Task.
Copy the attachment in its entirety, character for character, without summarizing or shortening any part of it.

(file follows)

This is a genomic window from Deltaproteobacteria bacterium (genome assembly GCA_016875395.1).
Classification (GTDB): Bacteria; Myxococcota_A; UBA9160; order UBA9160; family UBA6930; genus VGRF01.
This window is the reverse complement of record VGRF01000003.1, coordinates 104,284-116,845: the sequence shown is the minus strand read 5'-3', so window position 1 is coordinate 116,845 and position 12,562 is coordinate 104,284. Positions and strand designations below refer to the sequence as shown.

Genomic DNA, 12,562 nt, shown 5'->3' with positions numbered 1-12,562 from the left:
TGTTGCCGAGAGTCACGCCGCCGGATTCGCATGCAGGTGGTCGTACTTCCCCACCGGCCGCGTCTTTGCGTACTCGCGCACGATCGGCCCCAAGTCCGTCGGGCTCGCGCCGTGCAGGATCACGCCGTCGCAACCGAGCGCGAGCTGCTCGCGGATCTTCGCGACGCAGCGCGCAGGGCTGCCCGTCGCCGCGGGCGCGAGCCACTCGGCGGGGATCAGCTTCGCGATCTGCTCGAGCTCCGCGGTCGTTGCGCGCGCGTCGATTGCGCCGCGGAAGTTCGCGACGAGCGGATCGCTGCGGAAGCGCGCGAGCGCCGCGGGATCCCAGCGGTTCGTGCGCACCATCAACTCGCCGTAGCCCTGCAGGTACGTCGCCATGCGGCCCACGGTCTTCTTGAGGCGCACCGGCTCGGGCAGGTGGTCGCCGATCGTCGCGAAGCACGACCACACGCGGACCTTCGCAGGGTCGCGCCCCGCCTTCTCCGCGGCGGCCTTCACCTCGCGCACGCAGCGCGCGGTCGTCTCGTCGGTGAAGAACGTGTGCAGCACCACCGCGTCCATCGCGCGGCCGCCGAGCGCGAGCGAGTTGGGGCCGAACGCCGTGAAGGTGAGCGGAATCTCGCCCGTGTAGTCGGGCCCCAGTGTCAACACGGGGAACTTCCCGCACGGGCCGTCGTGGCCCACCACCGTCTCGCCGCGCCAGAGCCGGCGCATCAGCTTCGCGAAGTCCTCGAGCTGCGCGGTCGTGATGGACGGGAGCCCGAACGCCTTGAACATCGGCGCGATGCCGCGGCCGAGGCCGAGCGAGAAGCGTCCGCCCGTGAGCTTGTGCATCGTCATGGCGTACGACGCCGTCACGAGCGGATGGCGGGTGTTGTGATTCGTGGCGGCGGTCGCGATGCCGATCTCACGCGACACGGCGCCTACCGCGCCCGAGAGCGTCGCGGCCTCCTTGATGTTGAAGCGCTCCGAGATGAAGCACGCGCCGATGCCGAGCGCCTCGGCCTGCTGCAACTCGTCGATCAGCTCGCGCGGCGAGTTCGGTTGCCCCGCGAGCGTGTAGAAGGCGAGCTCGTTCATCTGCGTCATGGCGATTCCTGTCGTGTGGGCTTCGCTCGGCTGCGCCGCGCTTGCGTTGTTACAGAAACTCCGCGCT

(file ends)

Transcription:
This is a genomic window from Deltaproteobacteria bacterium (genome assembly GCA_016875395.1).
Classification (GTDB): Bacteria; Myxococcota_A; UBA9160; order UBA9160; family UBA6930; genus VGRF01.
This window is the reverse complement of record VGRF01000003.1, coordinates 104,284-116,845: the sequence shown is the minus strand read 5'-3', so window position 1 is coordinate 116,845 and position 12,562 is coordinate 104,284. Positions and strand designations below refer to the sequence as shown.

Genomic DNA, 12,562 nt, shown 5'->3' with positions numbered 1-12,562 from the left:
TGTTGCCGAGAGTCACGCCGCCGGATTCGCATGCAGGTGGTCGTACTTCCCCACCGGCCGCGTCTTTGCGTACTCGCGCACGATCGGCCCCAAGTCCGTCGGGCTCGCGCCGTGCAGGATCACGCCGTCGCAACCGAGCGCGAGCTGCTCGCGGATCTTCGCGACGCAGCGCGCAGGGCTGCCCGTCGCCGCGGGCGCGAGCCACTCGGCGGGGATCAGCTTCGCGATCTGCTCGAGCTCCGCGGTCGTTGCGCGCGCGTCGATTGCGCCGCGGAAGTTCGCGACGAGCGGATCGCTGCGGAAGCGCGCGAGCGCCGCGGGATCCCAGCGGTTCGTGCGCACCATCAACTCGCCGTAGCCCTGCAGGTACGTCGCCATGCGGCCCACGGTCTTCTTGAGGCGCACCGGCTCGGGCAGGTGGTCGCCGATCGTCGCGAAGCACGACCACACGCGGACCTTCGCAGGGTCGCGCCCCGCCTTCTCCGCGGCGGCCTTCACCTCGCGCACGCAGCGCGCGGTCGTCTCGTCGGTGAAGAACGTGTGCAGCACCACCGCGTCCATCGCGCGGCCGCCGAGCGCGAGCGAGTTGGGGCCGAACGCCGTGAAGGTGAGCGGAATCTCGCCCGTGTAGTCGGGCCCCAGTGTCAACACGGGGAACTTCCCGCACGGGCCGTCGTGGCCCACCACCGTCTCGCCGCGCCAGAGCCGGCGCATCAGCTTCGCGAAGTCCTCGAGCTGCGCGGTCGTGATGGACGGGAGCCCGAACGCCTTGAACATCGGCGCGATGCCGCGGCCGAGGCCGAGCGAGAAGCGTCCGCCCGTGAGCTTGTGCATCGTCATGGCGTACGACGCCGTCACGAGCGGATGGCGGGTGTTGTGATTCGTGGCGGCGGTCGCGATGCCGATCTCACGCGACACGGCGCCTACCGCGCCCGAGAGCGTCGCGGCCTCCTTGATGTTGAAGCGCTCCGAGATGAAGCACGCGCCGATGCCGAGCGCCTCGGCCTGCTGCAACTCGTCGATCAGCTCGCGCGGCGAGTTCGGTTGCCCCGCGAGCGTGTAGAAGGCGAGCTCGTTCATCTGCGTCATGGCGATTCCTGTCGTGTGGGCTTCGCTCGGCTGCGCCGCGCTTGCGTTGTTACAGAAACTCCGCGCT